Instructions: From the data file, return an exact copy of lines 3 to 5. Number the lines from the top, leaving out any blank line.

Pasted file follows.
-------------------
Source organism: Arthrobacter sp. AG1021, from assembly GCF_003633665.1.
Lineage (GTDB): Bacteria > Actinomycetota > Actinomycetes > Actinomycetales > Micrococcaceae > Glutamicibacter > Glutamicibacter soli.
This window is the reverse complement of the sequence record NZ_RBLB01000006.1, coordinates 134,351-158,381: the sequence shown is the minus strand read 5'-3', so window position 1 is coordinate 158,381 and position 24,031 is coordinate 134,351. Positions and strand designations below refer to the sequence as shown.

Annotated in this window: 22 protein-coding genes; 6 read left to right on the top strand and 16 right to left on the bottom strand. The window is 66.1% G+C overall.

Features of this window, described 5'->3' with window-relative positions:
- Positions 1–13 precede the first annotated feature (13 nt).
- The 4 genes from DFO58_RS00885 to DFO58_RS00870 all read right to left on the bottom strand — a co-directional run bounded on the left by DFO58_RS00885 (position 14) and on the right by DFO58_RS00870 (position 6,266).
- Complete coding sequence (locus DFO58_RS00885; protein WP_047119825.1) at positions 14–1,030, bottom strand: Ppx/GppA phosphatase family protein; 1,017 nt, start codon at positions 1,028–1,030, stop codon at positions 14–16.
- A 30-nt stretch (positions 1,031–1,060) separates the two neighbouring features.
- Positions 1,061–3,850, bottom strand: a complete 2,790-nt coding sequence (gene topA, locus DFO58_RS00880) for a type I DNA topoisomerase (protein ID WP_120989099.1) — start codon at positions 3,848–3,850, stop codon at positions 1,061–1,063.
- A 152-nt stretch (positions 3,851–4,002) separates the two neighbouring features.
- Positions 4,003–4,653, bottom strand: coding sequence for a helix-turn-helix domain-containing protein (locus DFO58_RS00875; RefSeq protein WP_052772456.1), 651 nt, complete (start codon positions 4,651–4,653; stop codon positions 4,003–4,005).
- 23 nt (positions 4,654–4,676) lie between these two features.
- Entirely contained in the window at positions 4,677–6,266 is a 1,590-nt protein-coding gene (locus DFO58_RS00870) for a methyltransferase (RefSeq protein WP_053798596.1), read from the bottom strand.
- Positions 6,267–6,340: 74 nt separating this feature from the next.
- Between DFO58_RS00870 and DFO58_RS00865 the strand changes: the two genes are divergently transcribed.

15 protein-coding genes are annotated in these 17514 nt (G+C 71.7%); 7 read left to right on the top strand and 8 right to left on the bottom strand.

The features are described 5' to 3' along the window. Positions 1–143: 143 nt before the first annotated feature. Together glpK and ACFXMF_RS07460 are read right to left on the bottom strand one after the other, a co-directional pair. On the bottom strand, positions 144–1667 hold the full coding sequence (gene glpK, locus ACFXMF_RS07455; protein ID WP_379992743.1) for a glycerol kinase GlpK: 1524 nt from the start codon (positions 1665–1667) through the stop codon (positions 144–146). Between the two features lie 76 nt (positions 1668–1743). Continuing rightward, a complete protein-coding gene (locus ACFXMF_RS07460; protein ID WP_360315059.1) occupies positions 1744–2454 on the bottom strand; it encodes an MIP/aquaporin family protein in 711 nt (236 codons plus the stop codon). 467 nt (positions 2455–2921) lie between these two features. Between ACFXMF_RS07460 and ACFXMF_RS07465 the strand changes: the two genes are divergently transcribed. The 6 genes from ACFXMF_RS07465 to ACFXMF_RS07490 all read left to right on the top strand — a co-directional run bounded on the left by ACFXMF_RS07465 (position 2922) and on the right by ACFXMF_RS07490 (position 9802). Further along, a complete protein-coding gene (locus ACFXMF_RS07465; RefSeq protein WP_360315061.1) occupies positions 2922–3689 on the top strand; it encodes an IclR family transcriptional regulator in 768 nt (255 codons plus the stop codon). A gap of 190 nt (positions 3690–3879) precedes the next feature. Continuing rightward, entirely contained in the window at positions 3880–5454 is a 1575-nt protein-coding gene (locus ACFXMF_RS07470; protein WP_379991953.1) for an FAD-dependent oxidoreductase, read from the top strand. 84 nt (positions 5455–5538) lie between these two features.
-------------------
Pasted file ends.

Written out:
This window is the reverse complement of the sequence record NZ_RBLB01000006.1, coordinates 134,351-158,381: the sequence shown is the minus strand read 5'-3', so window position 1 is coordinate 158,381 and position 24,031 is coordinate 134,351. Positions and strand designations below refer to the sequence as shown.

Annotated in this window: 22 protein-coding genes; 6 read left to right on the top strand and 16 right to left on the bottom strand. The window is 66.1% G+C overall.

Features of this window, described 5'->3' with window-relative positions: